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There are two blood tests done for HSV, the Eliza and the Western Blot.
The Eliza test is the one offered by the BCCDC Provincial lab. The Western Blot, done by the national microbiology lab, is only offered to pregnant women who may have had an exposure to HSV.
With the Eliza test, there is some cross-reactivity between HSV 1 and HSV 2. That means if your test result is positive for HSV 1 you could actually have HSV 2, or vice versa. The reason for cross-reactivity is because the proteins and structure of HSV 1 and 2 are very similar.
Because of cross reactivity the lab states that the HSV Eliza test is not definitive, but there is a likelihood of HSV infection. The best way to test is to swab a sore or lesion.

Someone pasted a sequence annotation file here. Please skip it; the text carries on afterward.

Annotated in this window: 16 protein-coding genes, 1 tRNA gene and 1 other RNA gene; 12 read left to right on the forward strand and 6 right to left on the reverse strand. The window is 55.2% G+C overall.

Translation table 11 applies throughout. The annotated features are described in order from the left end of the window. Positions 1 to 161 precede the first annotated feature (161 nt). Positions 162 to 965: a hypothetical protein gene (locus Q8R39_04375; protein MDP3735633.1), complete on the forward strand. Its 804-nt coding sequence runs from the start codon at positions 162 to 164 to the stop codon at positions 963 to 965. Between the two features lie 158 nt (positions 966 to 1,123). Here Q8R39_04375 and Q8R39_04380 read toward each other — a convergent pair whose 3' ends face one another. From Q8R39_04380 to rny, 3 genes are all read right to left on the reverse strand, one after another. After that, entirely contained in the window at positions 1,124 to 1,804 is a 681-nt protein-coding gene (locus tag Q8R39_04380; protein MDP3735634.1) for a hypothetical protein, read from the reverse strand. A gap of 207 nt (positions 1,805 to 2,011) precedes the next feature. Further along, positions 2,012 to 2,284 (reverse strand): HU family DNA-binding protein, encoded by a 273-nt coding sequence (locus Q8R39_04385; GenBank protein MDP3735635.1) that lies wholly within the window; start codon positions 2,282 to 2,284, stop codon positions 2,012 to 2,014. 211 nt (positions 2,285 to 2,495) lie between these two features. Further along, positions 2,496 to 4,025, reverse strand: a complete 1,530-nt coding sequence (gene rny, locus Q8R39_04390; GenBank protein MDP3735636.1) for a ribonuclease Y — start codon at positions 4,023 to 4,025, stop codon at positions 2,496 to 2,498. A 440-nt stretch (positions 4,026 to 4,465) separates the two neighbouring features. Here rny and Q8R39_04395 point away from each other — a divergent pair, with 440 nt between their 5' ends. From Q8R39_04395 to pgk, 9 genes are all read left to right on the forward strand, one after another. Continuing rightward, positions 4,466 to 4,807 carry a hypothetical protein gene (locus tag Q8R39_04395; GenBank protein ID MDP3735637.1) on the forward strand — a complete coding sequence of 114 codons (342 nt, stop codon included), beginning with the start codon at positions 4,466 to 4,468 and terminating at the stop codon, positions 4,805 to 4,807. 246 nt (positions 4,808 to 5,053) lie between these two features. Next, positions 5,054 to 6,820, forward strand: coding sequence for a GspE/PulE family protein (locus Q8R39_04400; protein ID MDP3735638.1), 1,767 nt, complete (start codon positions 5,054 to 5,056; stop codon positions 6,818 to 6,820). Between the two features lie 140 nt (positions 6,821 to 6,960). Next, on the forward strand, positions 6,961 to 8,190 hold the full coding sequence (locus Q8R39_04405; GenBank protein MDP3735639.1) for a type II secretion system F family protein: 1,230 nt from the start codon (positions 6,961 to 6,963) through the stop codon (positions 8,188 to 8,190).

Another thing to consider is the window period. The window period is the time between infection with HSV and when the virus shows up in a blood test. Most HSV blood test results are accurate after 4 months.
Its also important to remember that no test is 100% accurate, including the HSV test. Accuracy of testing is not changed when a person has symptoms or not.
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This answer was posted on August 2, 2017